If you’re looking for an even better view of the city (and are up for a bit of a hike!), head over to Jingjiang Prince City (靖江王城), where you’ll find Solitary Beauty Peak (独秀峰). Admission to the site is about 130 CNY and includes entry to a small cave at the bottom of the hill. Keep in mind that no photos are allowed in the cave and signs are only in Mandarin, so if you like to use translation apps with the camera function the cave may not be worth the visit.
Though the cave is disappointing, the hike to the top of the peak is definitely worth it. It’s up here, looking out at the vibrant green cone-shaped mountains stretching far in every direction, where you can really understand why school textbooks in China refer to Guilin as “the best landscape under heaven.” Make sure you’re wearing good shoes and bring water because the staircase to the 66-meter-high viewpoint is a steep one. At the base of the staircase are a few vendors selling drinks and souvenirs.
After my short stay in Guilin, I took a boat cruise up the Li River and spent a night in Yangshuo. Though it takes a couple of hours longer than driving, the river cruise is a great way to see the natural beauty of the area. If you’re staying an extra day in Guilin, it can be done as a round-trip, with a coach bus taking you back to Guilin at the end of the day. I recommend spending some time in Yangshuo though – there’s so much to see, and the nightly Impression Sanjie Liu light show is pretty breathtaking.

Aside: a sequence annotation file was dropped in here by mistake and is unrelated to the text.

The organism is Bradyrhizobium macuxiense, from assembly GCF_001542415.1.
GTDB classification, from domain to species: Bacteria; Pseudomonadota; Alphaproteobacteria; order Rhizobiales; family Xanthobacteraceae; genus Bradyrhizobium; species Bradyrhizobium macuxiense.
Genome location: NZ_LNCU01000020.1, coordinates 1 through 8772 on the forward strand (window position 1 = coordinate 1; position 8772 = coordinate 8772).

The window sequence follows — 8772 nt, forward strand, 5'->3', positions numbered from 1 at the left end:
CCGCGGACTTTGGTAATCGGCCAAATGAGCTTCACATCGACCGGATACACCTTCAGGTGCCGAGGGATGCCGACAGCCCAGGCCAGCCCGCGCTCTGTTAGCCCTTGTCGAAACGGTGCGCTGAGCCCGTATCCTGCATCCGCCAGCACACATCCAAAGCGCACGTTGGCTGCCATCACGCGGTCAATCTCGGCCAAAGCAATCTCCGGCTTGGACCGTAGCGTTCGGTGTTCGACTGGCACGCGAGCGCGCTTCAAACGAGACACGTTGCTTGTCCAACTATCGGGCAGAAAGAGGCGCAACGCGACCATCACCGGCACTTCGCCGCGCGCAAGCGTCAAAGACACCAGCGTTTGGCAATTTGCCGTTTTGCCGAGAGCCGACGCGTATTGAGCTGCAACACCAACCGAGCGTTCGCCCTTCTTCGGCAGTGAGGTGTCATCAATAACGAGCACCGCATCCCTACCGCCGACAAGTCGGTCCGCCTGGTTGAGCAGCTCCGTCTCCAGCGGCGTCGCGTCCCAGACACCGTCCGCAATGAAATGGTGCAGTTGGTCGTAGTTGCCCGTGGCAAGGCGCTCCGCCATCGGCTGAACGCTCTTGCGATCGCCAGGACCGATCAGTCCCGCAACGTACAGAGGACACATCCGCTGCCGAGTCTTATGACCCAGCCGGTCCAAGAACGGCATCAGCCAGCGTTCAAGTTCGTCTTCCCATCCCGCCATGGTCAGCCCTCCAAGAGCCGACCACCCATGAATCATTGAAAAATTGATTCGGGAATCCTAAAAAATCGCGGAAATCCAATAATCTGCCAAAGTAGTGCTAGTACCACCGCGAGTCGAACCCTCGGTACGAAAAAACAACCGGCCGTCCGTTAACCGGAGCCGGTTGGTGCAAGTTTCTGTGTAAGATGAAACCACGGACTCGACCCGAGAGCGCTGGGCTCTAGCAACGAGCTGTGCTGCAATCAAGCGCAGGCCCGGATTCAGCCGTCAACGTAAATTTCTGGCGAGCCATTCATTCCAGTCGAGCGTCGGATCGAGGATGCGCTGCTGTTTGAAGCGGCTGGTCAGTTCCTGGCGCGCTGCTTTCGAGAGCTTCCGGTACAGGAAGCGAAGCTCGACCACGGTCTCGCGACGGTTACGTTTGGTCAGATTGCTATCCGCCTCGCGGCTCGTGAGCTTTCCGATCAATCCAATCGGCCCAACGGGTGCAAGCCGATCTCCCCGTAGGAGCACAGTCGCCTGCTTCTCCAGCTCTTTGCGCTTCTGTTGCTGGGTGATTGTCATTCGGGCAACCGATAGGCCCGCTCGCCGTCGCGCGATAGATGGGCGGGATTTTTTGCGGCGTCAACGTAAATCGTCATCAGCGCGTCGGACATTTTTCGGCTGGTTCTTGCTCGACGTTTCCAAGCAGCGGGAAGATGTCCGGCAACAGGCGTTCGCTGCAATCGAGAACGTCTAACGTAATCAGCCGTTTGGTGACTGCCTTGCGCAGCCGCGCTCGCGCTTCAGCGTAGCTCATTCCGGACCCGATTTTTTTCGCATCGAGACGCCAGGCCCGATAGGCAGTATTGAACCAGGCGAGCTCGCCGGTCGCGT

There are so many other attractions in Guilin that I didn’t have a chance to see. If you’re looking for more to do, consider checking out Elephant Trunk Hill (象鼻山), Seven Star Park (七星公园), where you can also visit the Guilin Zoo, and the 1,000-year-old Daxu Ancient Town (大圩镇).
Are you planning a trip to China?
I’ve compiled a list of useful travel tips for first time visitors to China. Here you’ll find advice on how to get around, what to prepare before your trip, how to stay healthy while you’re on the road, and more. You can also read my simple guide to Mandarin words and phrases to help you navigate the language barrier.
Before stepping onto the plane for your journey, make sure to read my tips on how to stay hydrated on long flights. It’s so important to take care of yourself, and this guide will give you valuable advice on how to stay hydrated from the inside out.
I’ve also created a printable travel planner that will help make planning your trip to China a breeze. This 7-page PDF has spots to fill in hotel and flight details, emergency info, must-do activities and more. It is available as an instant digital download in the Onwards + Upwards shop.